In the section entitled The "gray area" of fueling in the article "Caloric Intake - Proper amounts during endurance exercise" ( ... .1275.html), we write the following:

As discussed earlier, when exercise goes beyond two hours, we generally recommend that athletes use a carb + protein fuel (Sustained Energy or Perpetuem), either as their sole fuel from beginning to end, or as their primary fuel (roughly 2/3-3/4 of the time). The reason for this recommendation is that once you hit that second hour and beyond, a small percentage (roughly 5-15%) of energy requirements will be fulfilled from protein. If you don't provide some in the fuel mix, at least part of the time, your body has to cannibalize the lean muscle tissue to obtain the amino acids it needs to fulfill that small percentage of its energy requirements.

The last thing you want to do is have your body literally digest its own muscle tissue to make fuel. One reason is the increase in fatigue-causing ammonia; there is no doubt that excess ammonia is a primary culprit, perhaps THE primary culprit, in premature fatigue during endurance events. The other reason is that you'll have broken down a greater volume of muscle tissue, which will prolong recovery time.

Things may (key word may) be a little different come race day. We believe that a race that's in the 2-3 hour range, perhaps just slightly longer, is in a gray area so to speak, which means that you can use either a carb + protein fuel (Sustained Energy or Perpetuem) or a carb only fuel (HEED or Hammer Gel). The selection needs to be based on the following:

The type of race that you're doing.
For example, running is a more impactive and thus a more digestively challenging type of exercise than cycling.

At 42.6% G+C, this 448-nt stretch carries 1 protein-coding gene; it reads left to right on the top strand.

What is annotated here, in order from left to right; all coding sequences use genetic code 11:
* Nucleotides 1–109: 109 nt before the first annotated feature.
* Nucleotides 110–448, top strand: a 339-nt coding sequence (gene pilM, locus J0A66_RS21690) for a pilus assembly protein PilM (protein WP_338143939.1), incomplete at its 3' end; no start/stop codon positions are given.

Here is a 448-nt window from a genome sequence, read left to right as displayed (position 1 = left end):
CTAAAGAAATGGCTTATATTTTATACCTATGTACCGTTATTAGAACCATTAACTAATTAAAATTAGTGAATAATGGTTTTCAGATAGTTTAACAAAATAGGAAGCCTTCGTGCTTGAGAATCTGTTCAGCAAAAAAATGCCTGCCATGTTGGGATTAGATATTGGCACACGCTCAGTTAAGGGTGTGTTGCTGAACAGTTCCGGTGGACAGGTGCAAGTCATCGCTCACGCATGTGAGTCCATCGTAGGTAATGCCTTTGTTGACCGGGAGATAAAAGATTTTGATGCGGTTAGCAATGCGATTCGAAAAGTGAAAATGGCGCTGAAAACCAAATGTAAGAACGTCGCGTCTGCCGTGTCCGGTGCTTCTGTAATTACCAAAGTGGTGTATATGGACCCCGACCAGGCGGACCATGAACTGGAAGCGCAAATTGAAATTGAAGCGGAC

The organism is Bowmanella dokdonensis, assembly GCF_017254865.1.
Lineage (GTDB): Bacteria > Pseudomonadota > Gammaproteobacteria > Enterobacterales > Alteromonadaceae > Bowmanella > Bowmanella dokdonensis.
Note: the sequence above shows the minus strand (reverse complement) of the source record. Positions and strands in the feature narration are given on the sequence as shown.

The intensity of the effort.
It's a lot easier to digest calories when the pace is more relaxed, which it usually is during a training session rather than during a race. That's why, in THE TOP 10 *The biggest mistakes endurance athletes make* article, we suggest having a fueling game plan but to write it in pencil, not in ink. What is meant by that saying is that caloric intakes that worked during training may not be appropriate during a race; you may need to consume slightly less in a race than you did during training. Increased anxiety, increased pace, and increased potential for dehydration all contribute to the possibility of a less-than-optimally-functioning digestive system. In addition, at the increased pace during a race, more blood is diverted from digestion and directed toward maintaining muscle performance.

The weather and how well or poorly you're acclimated to it.
The hotter the weather, the more compromised the digestive system becomes. During hot-weather racing, athletes usually find that they need to increase their water and Endurolytes intake while lowering their calorie intake.

The terrain.
For example, doing lots of climbing while on the bike or during a run usually diminishes digestive capabilities somewhat.